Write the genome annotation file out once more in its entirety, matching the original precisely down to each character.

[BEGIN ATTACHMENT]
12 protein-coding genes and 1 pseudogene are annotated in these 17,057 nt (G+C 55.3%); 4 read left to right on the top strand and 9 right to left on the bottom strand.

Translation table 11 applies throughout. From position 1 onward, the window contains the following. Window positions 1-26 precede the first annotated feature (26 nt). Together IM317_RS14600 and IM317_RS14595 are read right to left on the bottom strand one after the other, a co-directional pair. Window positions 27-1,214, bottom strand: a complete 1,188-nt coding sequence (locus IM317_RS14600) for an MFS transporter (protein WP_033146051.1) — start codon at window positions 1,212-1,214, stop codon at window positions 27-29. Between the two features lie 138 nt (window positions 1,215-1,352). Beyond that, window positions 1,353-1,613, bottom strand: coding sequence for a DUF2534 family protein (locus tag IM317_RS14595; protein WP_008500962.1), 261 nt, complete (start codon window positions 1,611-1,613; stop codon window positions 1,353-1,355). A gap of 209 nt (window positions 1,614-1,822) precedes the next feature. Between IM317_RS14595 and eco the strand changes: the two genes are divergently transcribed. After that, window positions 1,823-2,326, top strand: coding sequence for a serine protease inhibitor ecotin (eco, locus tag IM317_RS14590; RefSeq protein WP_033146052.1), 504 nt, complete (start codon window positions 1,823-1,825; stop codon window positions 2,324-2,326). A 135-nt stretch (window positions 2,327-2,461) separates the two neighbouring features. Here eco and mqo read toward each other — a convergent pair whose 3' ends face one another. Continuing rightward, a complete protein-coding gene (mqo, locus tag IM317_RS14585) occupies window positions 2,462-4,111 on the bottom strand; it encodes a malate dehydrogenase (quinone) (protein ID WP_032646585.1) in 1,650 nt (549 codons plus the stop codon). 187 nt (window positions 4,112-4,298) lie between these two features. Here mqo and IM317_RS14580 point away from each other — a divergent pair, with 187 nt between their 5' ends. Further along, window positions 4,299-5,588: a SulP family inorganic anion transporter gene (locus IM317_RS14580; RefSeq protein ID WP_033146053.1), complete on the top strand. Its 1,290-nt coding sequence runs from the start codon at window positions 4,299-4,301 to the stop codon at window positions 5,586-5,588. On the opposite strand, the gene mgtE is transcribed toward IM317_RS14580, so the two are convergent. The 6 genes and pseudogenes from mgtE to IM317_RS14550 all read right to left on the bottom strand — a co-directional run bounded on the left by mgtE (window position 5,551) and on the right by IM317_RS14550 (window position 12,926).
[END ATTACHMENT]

12 protein-coding genes and 1 pseudogene are annotated in these 17,057 nt (G+C 55.3%); 4 read left to right on the top strand and 9 right to left on the bottom strand.

Translation table 11 applies throughout. From position 1 onward, the window contains the following. Window positions 1-26 precede the first annotated feature (26 nt). Together IM317_RS14600 and IM317_RS14595 are read right to left on the bottom strand one after the other, a co-directional pair. Window positions 27-1,214, bottom strand: a complete 1,188-nt coding sequence (locus IM317_RS14600) for an MFS transporter (protein WP_033146051.1) — start codon at window positions 1,212-1,214, stop codon at window positions 27-29. Between the two features lie 138 nt (window positions 1,215-1,352). Beyond that, window positions 1,353-1,613, bottom strand: coding sequence for a DUF2534 family protein (locus tag IM317_RS14595; protein WP_008500962.1), 261 nt, complete (start codon window positions 1,611-1,613; stop codon window positions 1,353-1,355). A gap of 209 nt (window positions 1,614-1,822) precedes the next feature. Between IM317_RS14595 and eco the strand changes: the two genes are divergently transcribed. After that, window positions 1,823-2,326, top strand: coding sequence for a serine protease inhibitor ecotin (eco, locus tag IM317_RS14590; RefSeq protein WP_033146052.1), 504 nt, complete (start codon window positions 1,823-1,825; stop codon window positions 2,324-2,326). A 135-nt stretch (window positions 2,327-2,461) separates the two neighbouring features. Here eco and mqo read toward each other — a convergent pair whose 3' ends face one another. Continuing rightward, a complete protein-coding gene (mqo, locus tag IM317_RS14585) occupies window positions 2,462-4,111 on the bottom strand; it encodes a malate dehydrogenase (quinone) (protein ID WP_032646585.1) in 1,650 nt (549 codons plus the stop codon). 187 nt (window positions 4,112-4,298) lie between these two features. Here mqo and IM317_RS14580 point away from each other — a divergent pair, with 187 nt between their 5' ends. Further along, window positions 4,299-5,588: a SulP family inorganic anion transporter gene (locus IM317_RS14580; RefSeq protein ID WP_033146053.1), complete on the top strand. Its 1,290-nt coding sequence runs from the start codon at window positions 4,299-4,301 to the stop codon at window positions 5,586-5,588. On the opposite strand, the gene mgtE is transcribed toward IM317_RS14580, so the two are convergent. The 6 genes and pseudogenes from mgtE to IM317_RS14550 all read right to left on the bottom strand — a co-directional run bounded on the left by mgtE (window position 5,551) and on the right by IM317_RS14550 (window position 12,926).